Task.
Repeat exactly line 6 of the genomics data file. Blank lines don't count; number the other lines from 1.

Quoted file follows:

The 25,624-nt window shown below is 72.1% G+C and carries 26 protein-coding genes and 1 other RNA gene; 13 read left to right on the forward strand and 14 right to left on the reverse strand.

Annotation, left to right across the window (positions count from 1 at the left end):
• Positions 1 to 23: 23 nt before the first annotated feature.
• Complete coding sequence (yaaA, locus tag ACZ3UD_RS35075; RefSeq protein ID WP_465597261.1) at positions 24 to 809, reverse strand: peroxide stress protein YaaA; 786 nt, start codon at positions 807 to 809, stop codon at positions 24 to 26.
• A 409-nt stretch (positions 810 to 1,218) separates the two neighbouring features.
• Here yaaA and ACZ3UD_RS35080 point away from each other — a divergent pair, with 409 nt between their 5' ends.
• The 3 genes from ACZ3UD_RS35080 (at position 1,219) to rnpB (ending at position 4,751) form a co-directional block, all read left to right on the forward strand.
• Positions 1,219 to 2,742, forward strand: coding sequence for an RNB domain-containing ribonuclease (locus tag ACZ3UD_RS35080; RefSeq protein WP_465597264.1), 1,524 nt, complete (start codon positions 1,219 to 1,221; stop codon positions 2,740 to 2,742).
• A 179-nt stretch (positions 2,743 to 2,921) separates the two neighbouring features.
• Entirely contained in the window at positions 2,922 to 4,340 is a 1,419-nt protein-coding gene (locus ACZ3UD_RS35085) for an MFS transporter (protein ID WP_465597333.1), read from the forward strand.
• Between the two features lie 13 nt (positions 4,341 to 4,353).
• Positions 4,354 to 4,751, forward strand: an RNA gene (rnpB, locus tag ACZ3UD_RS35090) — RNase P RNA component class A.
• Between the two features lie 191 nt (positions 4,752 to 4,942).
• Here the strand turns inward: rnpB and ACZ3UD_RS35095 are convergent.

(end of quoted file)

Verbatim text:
• Here yaaA and ACZ3UD_RS35080 point away from each other — a divergent pair, with 409 nt between their 5' ends.